Cyber Week has come and gone, but the failures and triumphs of the greatest ecommerce week in history (according to a staggering number of reports on paid search spend, site traffic, mobile traffic, total revenue and more) shouldn't be forgotten.
In fact, there is a lot to learn from the companies that tackled Cyber Week head on and won.
From bolder colors to larger fonts, and even exclamation points, businesses fought hard to break free from inbox clutter during Cyber Week. The ones who were successful, however, took risks without jeopardizing their identity.
"The biggest challenge is trying to make an impact without straying away from your brand's core communication style, as you'll leave subscriber's confused and disinterested," said Responsys Director of Creative Services, Wacarra Yeomans.
One company that Yeomans thought got it right was Tiger Direct (the company that acquired CompUSA). Tiger Direct's innovative use of a live, dynamic countdown is what caught Yeomans' attention and enticed user action, as well (see image A).
Apple, which typically sets the bar on email design, also leveraged a countdown-type email to encourage excitement and urgency, when they sent out a preview email three days before Black Friday (see image B).
There were plenty of other elements at play for retailers during Cyber Week. When email marketing service Campaigner analyzed the data of customers who celebrated a successful Cyber Week (many of which boasted an above average open rate of more than 25 percent), it found two similarities: the use of testing and engaging subject lines.
It may come as a surprise, however, that two successful email subject lines from Campaigner customers during Cyber Week were relatively simple in nature:
[Contact.Name]'s 2012 Thanksgiving Sale Discount Coupon - This email subject line worked because nothing captures a person's attention more than their name, and its simple personalization went a long way.
Cyber Monday Sale! - Simple, yes, but too vague - no. Its vagueness relies on the (solid) assumption that customers associate Cyber Monday with the best sales of the year, so they already know what's inside. Thus, this Campaigner client used that former knowledge to create a to-the-point email subject line, and in turn, pulled customers in with the great deals waiting.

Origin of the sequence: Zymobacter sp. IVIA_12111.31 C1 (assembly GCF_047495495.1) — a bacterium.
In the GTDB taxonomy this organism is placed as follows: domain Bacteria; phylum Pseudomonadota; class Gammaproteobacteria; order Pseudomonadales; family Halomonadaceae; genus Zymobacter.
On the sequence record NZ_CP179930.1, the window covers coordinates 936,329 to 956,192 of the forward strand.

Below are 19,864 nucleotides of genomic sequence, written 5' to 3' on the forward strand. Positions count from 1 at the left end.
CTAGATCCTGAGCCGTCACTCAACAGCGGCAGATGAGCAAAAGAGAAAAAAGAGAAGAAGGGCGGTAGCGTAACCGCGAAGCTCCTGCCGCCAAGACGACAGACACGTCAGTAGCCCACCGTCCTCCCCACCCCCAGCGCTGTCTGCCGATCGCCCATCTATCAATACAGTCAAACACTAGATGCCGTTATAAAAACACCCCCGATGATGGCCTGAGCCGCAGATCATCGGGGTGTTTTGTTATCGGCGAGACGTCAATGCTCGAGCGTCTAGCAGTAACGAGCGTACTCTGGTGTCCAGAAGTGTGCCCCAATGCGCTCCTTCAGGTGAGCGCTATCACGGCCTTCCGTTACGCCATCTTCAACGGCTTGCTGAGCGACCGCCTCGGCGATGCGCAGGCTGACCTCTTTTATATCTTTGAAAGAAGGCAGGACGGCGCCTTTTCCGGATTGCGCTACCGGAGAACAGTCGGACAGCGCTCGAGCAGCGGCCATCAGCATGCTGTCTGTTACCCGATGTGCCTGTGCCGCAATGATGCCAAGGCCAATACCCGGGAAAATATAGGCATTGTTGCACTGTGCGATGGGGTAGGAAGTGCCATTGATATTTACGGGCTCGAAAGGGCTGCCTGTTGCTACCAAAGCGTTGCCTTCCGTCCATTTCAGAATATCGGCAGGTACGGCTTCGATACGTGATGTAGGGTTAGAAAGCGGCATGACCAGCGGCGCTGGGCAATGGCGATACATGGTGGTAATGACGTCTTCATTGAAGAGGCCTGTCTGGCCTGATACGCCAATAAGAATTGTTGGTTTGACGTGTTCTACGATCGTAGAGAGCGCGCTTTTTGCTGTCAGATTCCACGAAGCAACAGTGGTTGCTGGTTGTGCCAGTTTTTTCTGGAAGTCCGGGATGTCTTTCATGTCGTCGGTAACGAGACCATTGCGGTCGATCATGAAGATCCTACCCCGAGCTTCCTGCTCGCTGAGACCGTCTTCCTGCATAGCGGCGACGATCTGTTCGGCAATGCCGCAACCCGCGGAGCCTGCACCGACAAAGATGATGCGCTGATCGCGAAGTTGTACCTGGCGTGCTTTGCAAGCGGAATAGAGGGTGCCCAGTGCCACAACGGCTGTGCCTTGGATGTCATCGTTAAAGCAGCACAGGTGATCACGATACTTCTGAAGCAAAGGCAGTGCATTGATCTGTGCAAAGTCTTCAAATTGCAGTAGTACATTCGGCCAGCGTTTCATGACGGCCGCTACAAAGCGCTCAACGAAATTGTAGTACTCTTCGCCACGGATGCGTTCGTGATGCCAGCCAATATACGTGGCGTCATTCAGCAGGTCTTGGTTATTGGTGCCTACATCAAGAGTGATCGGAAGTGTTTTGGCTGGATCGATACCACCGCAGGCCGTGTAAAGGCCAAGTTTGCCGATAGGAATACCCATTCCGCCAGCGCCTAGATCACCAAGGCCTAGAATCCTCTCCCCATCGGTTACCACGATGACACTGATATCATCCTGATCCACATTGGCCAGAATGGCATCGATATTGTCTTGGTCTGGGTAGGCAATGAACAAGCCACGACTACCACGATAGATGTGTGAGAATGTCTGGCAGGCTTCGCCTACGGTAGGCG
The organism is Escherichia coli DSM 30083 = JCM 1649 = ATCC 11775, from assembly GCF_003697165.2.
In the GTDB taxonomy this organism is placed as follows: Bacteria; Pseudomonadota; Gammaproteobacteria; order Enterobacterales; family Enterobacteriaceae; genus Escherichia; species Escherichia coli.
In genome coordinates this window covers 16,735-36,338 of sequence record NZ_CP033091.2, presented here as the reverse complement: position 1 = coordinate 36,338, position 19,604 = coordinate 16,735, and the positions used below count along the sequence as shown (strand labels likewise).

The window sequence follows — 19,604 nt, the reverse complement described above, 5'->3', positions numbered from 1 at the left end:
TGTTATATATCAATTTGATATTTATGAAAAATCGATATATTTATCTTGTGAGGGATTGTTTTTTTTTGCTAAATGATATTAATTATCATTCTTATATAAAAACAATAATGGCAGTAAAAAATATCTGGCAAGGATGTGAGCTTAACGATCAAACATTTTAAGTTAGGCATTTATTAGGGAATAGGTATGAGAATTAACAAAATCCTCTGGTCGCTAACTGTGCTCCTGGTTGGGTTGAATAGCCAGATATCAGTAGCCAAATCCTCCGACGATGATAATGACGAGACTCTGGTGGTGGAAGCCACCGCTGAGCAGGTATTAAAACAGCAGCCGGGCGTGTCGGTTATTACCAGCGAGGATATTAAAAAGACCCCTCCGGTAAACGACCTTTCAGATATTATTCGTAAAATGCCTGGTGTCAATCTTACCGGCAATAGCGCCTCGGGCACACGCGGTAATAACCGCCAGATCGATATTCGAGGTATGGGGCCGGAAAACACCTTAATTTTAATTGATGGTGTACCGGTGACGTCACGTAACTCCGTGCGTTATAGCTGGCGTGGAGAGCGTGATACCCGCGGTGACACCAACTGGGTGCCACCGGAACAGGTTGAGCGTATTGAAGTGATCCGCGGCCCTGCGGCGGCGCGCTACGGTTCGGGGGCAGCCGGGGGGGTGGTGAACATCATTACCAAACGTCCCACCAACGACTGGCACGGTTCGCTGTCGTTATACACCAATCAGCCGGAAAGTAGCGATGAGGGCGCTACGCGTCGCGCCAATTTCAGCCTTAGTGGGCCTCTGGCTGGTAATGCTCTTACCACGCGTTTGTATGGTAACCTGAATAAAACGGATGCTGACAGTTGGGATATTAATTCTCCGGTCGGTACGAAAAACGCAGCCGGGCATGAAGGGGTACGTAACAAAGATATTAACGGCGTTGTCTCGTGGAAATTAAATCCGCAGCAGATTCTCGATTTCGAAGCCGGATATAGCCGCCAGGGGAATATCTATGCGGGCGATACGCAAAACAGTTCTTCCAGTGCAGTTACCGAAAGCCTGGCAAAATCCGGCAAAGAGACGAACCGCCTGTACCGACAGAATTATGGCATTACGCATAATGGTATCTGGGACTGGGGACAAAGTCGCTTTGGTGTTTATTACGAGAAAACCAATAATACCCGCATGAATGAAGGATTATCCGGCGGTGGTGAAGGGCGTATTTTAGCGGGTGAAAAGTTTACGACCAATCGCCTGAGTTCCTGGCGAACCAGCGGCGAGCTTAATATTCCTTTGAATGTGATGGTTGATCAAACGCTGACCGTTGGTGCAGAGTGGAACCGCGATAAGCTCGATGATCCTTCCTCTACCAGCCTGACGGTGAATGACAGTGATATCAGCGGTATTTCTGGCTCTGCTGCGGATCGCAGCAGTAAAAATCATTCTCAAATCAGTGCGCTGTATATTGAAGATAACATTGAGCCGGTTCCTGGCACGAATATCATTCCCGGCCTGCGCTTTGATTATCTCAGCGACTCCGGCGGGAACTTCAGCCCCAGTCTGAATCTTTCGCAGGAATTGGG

In addition to powerful email subject lines, Campaigner also noticed that its successful customers did A/B split testing in order to find the perfect campaign to hit their lists. Others sent at different times/days to determine which would be the best time to hit send.
"We had a few select customers who did some in-depth multivariate testing, which I believe is an innovative way to outline what their customers are looking for," said Campaigner Marketing Coordinator Wendy Griffin. "Some of the variables that were used were different offer formats and topics in the emails, small design changes, and different landing pages for different offers and, of course, subject lines.
"Many customers also used our segmentation feature to create different campaigns for different segmented lists. This is also a great idea because when you segment a list you know who is in that list and you can create campaigns completely dedicated to them and only them. It's been showed that customers who use segments have a higher open/click-through rate with our product."
On Brand & On Trend
When discussing Cyber Week winners, it's important to recognize the companies who not only stayed on brand, but also those who displayed consistent marketing collateral (Web pages, emails, social media, fliers, etc.) across all channels. Additionally, the true winners were ones who optimized email design and copy for a better mobile viewing experience, as Responsys states that some brands saw as many as 40 percent of their subscribers opening emails on their mobile phones.